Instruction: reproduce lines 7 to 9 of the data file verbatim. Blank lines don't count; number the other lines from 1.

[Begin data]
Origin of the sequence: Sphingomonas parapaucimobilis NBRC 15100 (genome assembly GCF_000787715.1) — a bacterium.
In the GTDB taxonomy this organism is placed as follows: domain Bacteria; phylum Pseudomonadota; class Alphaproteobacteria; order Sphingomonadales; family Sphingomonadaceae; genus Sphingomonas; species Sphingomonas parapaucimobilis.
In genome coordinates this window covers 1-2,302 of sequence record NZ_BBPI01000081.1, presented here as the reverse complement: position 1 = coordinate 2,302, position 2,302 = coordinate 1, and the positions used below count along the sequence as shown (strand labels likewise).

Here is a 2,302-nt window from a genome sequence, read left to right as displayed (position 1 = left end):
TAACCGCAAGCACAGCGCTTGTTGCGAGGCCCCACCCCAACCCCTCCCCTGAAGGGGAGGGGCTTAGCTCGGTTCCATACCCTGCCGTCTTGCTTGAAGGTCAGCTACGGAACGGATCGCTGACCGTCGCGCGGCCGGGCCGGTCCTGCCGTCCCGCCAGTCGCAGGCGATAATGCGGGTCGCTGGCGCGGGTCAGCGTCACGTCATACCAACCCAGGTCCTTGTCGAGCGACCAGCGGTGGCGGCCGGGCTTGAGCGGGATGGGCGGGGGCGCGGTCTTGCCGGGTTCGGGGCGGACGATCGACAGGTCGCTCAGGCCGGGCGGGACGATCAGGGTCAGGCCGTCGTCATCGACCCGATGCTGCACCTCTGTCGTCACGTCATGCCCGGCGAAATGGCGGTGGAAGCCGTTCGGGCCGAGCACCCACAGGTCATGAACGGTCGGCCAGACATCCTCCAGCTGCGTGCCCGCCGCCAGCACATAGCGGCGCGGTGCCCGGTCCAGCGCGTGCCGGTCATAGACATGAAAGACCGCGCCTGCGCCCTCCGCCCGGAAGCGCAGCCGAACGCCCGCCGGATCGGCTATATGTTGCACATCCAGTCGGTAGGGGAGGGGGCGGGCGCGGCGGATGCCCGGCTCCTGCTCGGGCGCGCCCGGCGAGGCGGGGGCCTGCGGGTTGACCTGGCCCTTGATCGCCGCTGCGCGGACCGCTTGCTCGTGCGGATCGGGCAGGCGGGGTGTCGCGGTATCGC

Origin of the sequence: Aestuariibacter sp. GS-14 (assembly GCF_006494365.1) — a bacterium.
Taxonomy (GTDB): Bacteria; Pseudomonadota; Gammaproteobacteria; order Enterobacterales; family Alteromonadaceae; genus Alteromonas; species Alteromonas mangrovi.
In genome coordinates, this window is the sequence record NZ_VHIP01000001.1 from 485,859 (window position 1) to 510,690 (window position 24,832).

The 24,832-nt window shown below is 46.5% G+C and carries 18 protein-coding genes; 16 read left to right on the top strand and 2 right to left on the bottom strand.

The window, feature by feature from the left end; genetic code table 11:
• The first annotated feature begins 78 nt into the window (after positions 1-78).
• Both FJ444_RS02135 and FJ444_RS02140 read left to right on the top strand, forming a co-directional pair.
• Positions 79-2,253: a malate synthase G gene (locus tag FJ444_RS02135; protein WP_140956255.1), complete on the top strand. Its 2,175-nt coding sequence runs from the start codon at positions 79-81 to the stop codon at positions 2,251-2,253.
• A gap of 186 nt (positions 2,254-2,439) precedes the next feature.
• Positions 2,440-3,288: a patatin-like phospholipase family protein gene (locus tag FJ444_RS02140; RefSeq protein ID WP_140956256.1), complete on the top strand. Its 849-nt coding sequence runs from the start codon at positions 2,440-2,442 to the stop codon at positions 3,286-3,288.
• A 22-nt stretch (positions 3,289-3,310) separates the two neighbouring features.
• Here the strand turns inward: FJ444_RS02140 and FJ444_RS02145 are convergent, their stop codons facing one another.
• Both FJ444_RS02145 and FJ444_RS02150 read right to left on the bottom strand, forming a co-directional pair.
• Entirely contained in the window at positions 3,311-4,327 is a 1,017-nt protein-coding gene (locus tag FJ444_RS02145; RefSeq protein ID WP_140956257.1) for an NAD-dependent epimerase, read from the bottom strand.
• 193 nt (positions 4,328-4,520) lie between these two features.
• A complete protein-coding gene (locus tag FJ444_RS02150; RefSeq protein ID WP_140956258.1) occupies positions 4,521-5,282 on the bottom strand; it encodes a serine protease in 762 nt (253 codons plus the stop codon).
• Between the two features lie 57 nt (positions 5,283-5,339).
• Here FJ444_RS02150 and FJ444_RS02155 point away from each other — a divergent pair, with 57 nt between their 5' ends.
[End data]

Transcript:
Taxonomy (GTDB): Bacteria; Pseudomonadota; Gammaproteobacteria; order Enterobacterales; family Alteromonadaceae; genus Alteromonas; species Alteromonas mangrovi.
In genome coordinates, this window is the sequence record NZ_VHIP01000001.1 from 485,859 (window position 1) to 510,690 (window position 24,832).

The 24,832-nt window shown below is 46.5% G+C and carries 18 protein-coding genes; 16 read left to right on the top strand and 2 right to left on the bottom strand.